The Economist reported on July 7 that “within the euro area, the unemployment rate reached 11.1% in May, a record high on data going back to 1995 for the 17 countries now in the monetary union. The composite purchasing-managers’ index remained well below the 50 level that separates expansion from contraction (50 represents no movement, positive or negative).
And the magazine noted the global impact: “That industrial fragility has now spread around the world. In America the Institute for Supply Management’s manufacturing index fell in June to below 50, for the first time in almost three years. New orders plummeted, which suggests that the weakness will persist. One of the main reasons was a sharp decline in new export orders, with manufacturers blaming slacker demand in Europe and China. In its annual health-check of the American economy, the IMF this week said that recovery remained ‘tepid’ and fretted about the fallout from an intensifying euro crisis.
“In Asia, too, an industrial slowdown is under way. Japan’s Purchasing Managers Index (which tracks the willingness of companies to spend on their operations) slipped below 50 in June for the first time since November. After falling in recent months, China’s official PMI is now only just above that threshold [50.1 in July]. Any slowdown still hurts economies, like Brazil, that have thrived by selling commodities to China. Brazil’s manufacturing sector contracted for the third successive month in June.”
More vicious circles
Let’s bring it home to the United States and look at a few particular manifestations of the vicious circles reinforcing the crisis. On June 21 Moody’s reported it was downgrading the credit ratings of 15 of the world’s biggest financial firms, including Goldman Sachs, Morgan Stanley, JPMorgan Chase, Bank of America, and Citigroup.
The sharply lower credit ratings may worsen results for these banks in the very areas that prompted the downgrades. To finance their operations, Wall Street firms rely heavily on short-term loans lasting a few days to a few months. But the downgrades could push up the costs of these loans, as the lower credit ratings might encourage lenders to think there is a higher probability that the banks won’t repay the money. The same will be true of these banks’ derivatives, as their clients may now demand better terms given the ratings decline, terms that mean greater pressure on those banks’ profits, meaning possible further ratings cuts.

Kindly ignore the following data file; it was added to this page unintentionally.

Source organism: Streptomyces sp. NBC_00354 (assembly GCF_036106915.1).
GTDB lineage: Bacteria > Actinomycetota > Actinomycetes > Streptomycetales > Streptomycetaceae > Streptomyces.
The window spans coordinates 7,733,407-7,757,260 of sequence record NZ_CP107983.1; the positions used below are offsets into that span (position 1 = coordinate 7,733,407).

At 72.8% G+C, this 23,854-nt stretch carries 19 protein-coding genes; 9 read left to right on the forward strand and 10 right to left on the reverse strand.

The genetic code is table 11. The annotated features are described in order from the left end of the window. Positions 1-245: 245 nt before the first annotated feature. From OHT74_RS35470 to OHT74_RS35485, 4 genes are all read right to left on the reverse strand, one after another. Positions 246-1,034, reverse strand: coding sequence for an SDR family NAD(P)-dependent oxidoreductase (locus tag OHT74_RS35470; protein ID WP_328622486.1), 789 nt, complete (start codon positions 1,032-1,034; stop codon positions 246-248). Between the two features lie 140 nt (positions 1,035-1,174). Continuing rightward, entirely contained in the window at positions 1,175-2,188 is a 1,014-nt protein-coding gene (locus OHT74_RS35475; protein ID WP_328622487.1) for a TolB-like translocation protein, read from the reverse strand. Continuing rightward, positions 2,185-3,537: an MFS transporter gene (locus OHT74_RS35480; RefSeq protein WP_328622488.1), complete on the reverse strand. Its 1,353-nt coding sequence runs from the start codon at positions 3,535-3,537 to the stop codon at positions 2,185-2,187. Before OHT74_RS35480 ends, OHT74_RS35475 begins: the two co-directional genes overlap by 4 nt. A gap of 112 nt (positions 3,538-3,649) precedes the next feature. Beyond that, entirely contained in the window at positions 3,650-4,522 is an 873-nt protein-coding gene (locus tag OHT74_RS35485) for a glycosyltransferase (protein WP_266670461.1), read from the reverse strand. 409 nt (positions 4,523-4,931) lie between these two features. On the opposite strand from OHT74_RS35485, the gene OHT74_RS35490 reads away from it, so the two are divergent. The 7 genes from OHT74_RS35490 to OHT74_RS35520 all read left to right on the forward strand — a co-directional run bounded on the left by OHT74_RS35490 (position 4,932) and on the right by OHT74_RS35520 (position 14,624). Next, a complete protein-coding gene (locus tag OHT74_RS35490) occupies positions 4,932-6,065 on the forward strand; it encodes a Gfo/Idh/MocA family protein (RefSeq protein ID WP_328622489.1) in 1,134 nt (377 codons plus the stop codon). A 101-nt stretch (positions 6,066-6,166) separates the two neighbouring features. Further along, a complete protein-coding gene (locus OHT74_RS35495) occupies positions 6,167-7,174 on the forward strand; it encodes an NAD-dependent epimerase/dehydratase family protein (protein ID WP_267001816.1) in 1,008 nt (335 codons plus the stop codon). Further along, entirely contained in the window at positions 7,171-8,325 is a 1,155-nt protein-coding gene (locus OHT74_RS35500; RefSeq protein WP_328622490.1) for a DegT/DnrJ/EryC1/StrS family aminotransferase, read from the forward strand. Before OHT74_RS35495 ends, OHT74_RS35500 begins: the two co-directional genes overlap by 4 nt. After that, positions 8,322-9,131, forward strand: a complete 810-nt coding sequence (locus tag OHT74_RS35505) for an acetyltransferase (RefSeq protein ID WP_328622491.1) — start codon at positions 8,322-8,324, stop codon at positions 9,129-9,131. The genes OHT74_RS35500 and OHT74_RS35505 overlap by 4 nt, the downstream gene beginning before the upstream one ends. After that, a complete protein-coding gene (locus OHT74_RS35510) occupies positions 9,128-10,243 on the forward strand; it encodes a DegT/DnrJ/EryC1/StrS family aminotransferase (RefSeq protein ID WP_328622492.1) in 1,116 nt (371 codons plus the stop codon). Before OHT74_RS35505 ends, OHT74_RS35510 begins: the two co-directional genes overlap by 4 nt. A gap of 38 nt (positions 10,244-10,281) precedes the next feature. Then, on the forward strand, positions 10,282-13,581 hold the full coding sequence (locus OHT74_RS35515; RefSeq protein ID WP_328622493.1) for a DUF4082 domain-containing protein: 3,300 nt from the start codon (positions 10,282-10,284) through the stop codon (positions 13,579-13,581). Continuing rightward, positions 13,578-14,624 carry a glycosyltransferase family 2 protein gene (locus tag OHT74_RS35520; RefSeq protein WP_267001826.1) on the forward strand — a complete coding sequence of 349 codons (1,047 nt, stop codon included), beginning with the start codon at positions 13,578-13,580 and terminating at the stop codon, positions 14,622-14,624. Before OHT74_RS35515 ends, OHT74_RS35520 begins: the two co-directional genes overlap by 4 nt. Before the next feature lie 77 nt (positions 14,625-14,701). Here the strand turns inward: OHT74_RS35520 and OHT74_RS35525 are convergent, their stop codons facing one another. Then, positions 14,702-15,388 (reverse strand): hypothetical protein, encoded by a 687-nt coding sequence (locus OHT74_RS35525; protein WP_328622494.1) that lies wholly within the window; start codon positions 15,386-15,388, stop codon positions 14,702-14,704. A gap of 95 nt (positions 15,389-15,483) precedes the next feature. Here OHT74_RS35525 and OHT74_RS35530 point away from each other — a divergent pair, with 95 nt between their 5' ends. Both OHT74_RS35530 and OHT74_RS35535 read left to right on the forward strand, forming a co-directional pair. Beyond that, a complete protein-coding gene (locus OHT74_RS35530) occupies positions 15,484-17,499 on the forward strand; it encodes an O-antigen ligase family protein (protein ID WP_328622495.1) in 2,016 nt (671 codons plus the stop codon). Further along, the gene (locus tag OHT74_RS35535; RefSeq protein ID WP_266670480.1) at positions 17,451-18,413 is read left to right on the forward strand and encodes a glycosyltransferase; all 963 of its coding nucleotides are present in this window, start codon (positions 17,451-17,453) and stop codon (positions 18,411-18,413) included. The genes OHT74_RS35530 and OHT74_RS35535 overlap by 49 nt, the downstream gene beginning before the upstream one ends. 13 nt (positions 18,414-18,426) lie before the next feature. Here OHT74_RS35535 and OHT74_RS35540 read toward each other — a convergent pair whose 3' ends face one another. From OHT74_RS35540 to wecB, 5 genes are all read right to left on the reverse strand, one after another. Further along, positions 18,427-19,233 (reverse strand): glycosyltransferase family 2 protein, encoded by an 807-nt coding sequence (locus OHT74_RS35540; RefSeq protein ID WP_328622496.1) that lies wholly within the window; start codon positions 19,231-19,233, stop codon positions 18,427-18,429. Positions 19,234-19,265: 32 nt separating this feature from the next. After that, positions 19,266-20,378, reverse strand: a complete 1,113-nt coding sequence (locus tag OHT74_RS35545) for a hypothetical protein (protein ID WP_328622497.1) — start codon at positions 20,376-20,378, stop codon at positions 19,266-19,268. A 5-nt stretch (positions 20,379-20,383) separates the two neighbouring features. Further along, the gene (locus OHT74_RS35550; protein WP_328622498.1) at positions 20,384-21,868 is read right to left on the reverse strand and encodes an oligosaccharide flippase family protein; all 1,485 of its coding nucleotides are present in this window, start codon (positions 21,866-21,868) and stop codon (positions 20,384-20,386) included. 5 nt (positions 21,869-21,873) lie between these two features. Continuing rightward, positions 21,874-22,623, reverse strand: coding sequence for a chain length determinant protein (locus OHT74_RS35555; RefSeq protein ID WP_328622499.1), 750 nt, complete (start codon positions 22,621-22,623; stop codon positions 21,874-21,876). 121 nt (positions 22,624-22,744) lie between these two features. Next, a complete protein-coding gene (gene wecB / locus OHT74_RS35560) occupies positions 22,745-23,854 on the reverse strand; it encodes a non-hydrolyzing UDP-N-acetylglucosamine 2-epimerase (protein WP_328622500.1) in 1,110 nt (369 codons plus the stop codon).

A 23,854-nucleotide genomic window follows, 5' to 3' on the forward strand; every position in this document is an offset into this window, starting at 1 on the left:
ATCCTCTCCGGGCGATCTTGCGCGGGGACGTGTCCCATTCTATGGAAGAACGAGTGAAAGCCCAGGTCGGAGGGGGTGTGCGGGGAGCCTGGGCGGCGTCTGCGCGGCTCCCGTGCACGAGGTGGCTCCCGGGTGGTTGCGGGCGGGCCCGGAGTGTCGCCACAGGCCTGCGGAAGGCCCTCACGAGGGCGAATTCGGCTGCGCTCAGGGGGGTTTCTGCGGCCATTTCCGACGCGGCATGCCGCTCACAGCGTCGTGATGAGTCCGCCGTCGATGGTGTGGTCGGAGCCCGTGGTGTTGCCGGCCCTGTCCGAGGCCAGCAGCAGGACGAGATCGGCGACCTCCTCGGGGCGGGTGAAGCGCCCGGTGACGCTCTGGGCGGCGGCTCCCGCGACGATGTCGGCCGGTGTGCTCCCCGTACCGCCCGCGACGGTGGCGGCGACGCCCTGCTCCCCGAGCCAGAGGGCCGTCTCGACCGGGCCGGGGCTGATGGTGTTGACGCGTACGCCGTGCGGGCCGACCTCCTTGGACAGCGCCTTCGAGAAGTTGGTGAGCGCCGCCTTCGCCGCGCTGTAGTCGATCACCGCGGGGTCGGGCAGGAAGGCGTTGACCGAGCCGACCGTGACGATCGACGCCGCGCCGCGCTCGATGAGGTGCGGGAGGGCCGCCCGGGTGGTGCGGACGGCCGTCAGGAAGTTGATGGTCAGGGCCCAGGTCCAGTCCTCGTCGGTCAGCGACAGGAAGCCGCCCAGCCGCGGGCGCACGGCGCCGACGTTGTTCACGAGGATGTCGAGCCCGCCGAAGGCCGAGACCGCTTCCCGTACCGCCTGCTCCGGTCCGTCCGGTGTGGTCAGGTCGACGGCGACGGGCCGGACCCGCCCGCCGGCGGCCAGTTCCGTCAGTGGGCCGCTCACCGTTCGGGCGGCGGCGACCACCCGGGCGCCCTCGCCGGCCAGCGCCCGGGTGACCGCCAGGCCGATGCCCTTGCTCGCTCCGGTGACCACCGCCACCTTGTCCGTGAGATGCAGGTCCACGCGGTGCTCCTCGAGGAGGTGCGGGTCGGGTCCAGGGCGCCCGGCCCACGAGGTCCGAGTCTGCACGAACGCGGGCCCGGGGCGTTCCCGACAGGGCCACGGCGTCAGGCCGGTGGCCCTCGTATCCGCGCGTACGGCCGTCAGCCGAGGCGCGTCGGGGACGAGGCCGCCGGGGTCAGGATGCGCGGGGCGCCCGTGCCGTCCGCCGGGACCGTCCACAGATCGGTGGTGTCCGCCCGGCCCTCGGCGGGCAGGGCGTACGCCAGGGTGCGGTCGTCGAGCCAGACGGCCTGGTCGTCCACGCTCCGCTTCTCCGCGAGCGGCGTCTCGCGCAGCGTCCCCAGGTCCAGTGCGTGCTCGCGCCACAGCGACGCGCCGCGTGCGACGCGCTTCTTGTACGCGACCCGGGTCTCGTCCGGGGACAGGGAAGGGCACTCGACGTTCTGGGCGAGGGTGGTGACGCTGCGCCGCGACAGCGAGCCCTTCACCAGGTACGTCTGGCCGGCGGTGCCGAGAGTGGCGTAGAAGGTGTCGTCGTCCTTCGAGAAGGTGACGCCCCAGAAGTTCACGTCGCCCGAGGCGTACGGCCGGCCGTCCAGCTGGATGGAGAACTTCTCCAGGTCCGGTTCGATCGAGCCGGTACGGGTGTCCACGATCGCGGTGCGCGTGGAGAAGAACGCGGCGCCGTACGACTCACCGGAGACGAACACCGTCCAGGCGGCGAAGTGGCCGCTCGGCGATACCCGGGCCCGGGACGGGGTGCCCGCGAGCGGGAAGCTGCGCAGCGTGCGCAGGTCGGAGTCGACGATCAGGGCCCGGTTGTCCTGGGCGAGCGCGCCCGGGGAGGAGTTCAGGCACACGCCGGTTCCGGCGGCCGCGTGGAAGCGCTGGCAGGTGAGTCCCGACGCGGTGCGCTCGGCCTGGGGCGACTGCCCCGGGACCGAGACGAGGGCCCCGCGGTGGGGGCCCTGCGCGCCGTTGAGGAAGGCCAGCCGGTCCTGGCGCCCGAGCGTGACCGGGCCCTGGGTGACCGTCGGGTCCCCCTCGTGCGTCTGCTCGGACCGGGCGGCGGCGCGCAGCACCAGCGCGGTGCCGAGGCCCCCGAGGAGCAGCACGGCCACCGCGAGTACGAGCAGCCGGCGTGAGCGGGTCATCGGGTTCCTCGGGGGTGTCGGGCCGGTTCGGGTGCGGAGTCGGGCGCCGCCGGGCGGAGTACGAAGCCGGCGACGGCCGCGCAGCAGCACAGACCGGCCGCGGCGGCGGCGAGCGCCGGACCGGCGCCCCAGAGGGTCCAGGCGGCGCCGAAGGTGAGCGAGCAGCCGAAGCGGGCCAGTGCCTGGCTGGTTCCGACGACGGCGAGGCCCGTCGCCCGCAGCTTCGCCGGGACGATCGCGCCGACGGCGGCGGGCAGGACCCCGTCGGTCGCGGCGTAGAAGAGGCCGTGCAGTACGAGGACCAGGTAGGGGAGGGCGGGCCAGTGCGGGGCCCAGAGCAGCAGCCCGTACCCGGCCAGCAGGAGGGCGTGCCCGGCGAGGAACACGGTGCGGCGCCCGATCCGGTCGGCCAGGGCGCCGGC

The feeling of sinking into a whirlpool is increasingly common for workers. For instance, the June 19 New York Times reported how layoffs of public workers were slowing the economy: “Since its post-recession peak in April 2009, the public sector has shrunk by 657,000 jobs. The losses … have accelerated for the last three months, creating the single biggest drag on the recovery in many areas.” Federal spending cuts are impacting states, which in turn cut aid to localities.
A similar vortex is sucking down consumer spending: “The wage problems brought on by the recession pile on top of a three-decade stagnation of wages for low and middle-wage workers,” said Lawrence Mishel of the Economic Policy Institute. “In the aftermath of the financial crisis, there has been persistent high unemployment as households reduced debt and scaled back purchases.”
The state of working-class fightback against these attacks in the U.S. is still severely limited—although the memory of recent upsurges from Madison to Occupy has not faded and may yet inspire a rising tide of resistance.
Given the global and mutually reinforcing nature of the various aspects of the crisis, U.S. workers would do well to look at other recent examples of fightback around the world, from the spreading strikes in Egypt to the millions who repeatedly rallied in Spain this summer. This is necessary not only in order to draw inspiration from others’ combativity, but also to tighten ties with militants around the world fighting the same global system, even if their mobilizations arise initially from specific, seemingly isolated manifestations of that crisis.